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Understanding the dynamics of animal populations requires a firm knowledge of biological processes, particularly reproduction (Caddy 1989, Knights 2012, Costa et al. 2013, Delgado et al. 2013, Maunder & Deriso 2013). Considerable knowledge concerning the reproductive cycle of exploited marine bivalves has been accumulated since the early studies of the 1930s, documenting gametogenesis and spawning in many species of economic interest (see Lucas 1965, Sastry 1979, Mackie 1984, Gosling 2015 for reviews and references). Chief among these species is the Manila clam Tapes philippinarum (family Veneridae), the top-ranking marine aquaculture species worldwide (over 4 million tons of aquaculture production in 2014), with a total value three times greater than that of the familiar Pacific oyster Crassotrea gigas (FAO 2016). Various aspects of the reproductive cycle of T. philippinarum have been studied (Adachi 1979, Mann 1979, Beninger & Lucas 1984, Rodriguez-Moscoso et al. 1992, Robert et al. 1993, Laruelle et al. 1994, Xie & Burnel 1994, Chung et al. 2001, Park & Choi 2004, Delgado & Camacho 2007, Dang et al. 2010, Uddin et al. 2010, Uddin et al. 2012, Baek et al. 2014, Milani et al. 2017); however, the phenomenon of oocyte atresia has not been investigated. Although this form of oocyte degeneration has been mentioned and/or described in mature and residual oocytes in Pectinidae (Tang 1941, Christiansen & Oliver 1971, Dorange & Le Pennec 1989, Motavkine & Varaksine 1989, Le Pennec et al. 1991, Vaschenko et al. 1997, Borzone et al. 2003, Cantillanez et al. 2005, Beninger & Le Pennec 2006), Ostreidae (Lango-Reynoso et al. 2000, Dutertre et al. 2009), Mytilidae (Pipe 1987, Motavkine & Varaksine 1989, Suarez et al. 2005, Alonso et al. 2007) and Pinnidae (De Gaulejac et al. 1995), it seems to be an under-reported phenomenon in bivalve reproductive cycles in general (Beninger 2017). Oocyte atresia has been identified within the Veneridae, although its histological characteristics have not been described (Morvan & Ansell 1988, Meneghetti et al. 2004, Drummond et al. 2006, Casas & Villalba 2012).

The present study documents the phenomenon of atresia in the reproductive cycle of Tapes philippinarum. Two data sets were used, a detailed 4- and 5-mo study during the gametogenic period and a longer time series (26 mo) with fewer individuals. In addition to the qualitative description of this process, we use quantitative histological techniques to estimate its impact on reproductive effort ([R.sub.e]).


Species, Sites, and Sampling

For reasons unclear to most workers, Tapes philippinarum has a relatively long list of competing generic names, of which Ruditapes is the most frequent in recent years. The reasons for selecting Tapes are outlined in Beninger and Boldina (2014).

The detailed histological study was carried out at a Tapes philippinarum and Cerastoderma edule culture operation, situated in an extensive mudflat aquaculture region on the French Atlantic coast. Twenty-three adult clams were haphazardly sampled every 2 wk (May to August 2015 and April to September 2016; 2.6-5 cm along the anteroposterior axis).

For the longitudinal time series, one fished and one unfished site were chosen on the French Atlantic coast: a recreational mudflat fishing site for Tapes philippinarum in the Gois passage, and an isolated, unfished site accessible only by boat; all three sampling sites were within 50 km of each other (Fig. 1). The sediment characteristics, water temperature, salinity, turbidity, and tidal regimes of the two sites were very similar (Boldina & Beninger 2013, Beninger & Boldina 2014, Boldina et al. 2014). In the course of other, unrelated manipulations, nearly commercial-size clams ([greater than or equal to]3 cm) were haphazardly sampled monthly at low tide from the unfished and fished sites (July 2010 to September 2012). The sampling took place at the incoming tide, often limiting the number of individuals sampled ([less than or equal to]5); in addition, several technical problems reduced the number of sampling dates. The number of females investigated is specified in Figures 5-7.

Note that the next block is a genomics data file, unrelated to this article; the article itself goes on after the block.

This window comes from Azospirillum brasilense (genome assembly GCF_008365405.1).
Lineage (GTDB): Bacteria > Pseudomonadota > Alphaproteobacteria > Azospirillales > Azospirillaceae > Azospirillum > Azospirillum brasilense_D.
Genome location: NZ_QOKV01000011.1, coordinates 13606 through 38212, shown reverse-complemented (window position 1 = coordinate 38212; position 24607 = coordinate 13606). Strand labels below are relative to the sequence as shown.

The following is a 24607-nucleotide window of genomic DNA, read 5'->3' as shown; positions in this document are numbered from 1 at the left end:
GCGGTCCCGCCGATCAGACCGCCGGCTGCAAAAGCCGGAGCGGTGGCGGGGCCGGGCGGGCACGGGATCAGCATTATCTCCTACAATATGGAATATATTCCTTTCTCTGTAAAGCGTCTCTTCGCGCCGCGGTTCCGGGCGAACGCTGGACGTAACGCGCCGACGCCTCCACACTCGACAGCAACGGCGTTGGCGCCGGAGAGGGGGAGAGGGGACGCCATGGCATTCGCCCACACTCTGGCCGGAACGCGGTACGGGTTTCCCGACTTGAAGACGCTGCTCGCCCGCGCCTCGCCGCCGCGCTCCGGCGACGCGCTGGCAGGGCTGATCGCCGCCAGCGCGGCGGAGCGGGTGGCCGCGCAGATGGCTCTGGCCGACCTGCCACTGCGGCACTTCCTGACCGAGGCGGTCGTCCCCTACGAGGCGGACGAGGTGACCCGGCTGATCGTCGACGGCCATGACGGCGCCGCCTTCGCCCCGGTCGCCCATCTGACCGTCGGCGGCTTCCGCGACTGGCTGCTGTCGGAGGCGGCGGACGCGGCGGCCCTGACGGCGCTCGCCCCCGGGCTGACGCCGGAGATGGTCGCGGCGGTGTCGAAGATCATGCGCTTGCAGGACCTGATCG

Histological Techniques

Sampled clams were separated from their shells and fixed on-site in ice-cold aqueous Bouin's solution for at least 48 h. Three-to 4-mm-thick slices were removed along the dorsoventral axis of the foot, continuing up to the dorsal extremity of the visceral mass. Samples were then rinsed overnight under running tap water, dehydrated in an ascending ethanol-Roti-Histol series, and embedded in paraffin. Sections were cut at 7 [micro]m and stained with a modified Masson's trichrome protocol (Martoja & Martoja-Pierson 1967, Beninger et al. 2010) using trioxyhematein (3 min), acid fuschine (2 min), orange G-phosphomolybdic acid (3 min), and fast green (1 min). Observations and analyses of the photomicrographs were performed using an Olympus Provis light microscope, and LUCIA GF 4.80 image capture and processing software. A total of 12 micrographs were archived for each female at the unexploited and fished sites, and nine micrographs for the farmed site, for later examination and stereological counts.


Preliminary investigations showed that the Tapes philippinarum gonad satisfied the requirements for stereological analysis: constant gonad tissue anatomical localization, synchronous gametogenesis throughout the gonad, sufficiently homogeneous gonad tissue, and sufficiently large patches of gonad tissue were available to perform counts (Beninger & Boldina 2012a). For the purposes of this study, only the oocyte types were quantified using stereological counts: atresic oocytes (AO), immature healthy oocytes (IO), and mature healthy oocytes (MO) (Beninger 1987, Beninger et al. 2001, Valdizan 2011; Fig. 2A).

Generally, three counts were performed on each of three sections per individual, and the data were pooled to provide mean counts for each cell type for each individual, date, and site. Counts were performed on all females sampled over the 26-mo study period at the unexploited and fished sites (July 2010 to September 2012) and over the gametogenic period at the farmed site (May to August 2015 and April to September 2016). A 13 x 14 counting grid was used for the unexploited and fished site micrographs, whereas an 11 x 11 grid was used for the farmed site. Given the small number of females for some samples, the range was used as an indicator of dispersion about the mean (Beninger & Boldina 2012b).


Qualitative Characteristics of Atresia

Using the modified Masson's trichrome staining protocol, healthy oocytes were readily identified with a pink cytoplasm and a rounded, well-defined nucleus; depending on the plane of section, a distinct nucleolus was also visible (Fig. 2). Healthy oocytes were either mature (mature healthy oocytes--regular rounded shape, separated from the acinal wall, Fig. 2B) or immature (immature healthy oocytes--pear shape, attached to the acinal wall with a peduncle, Fig. 2C).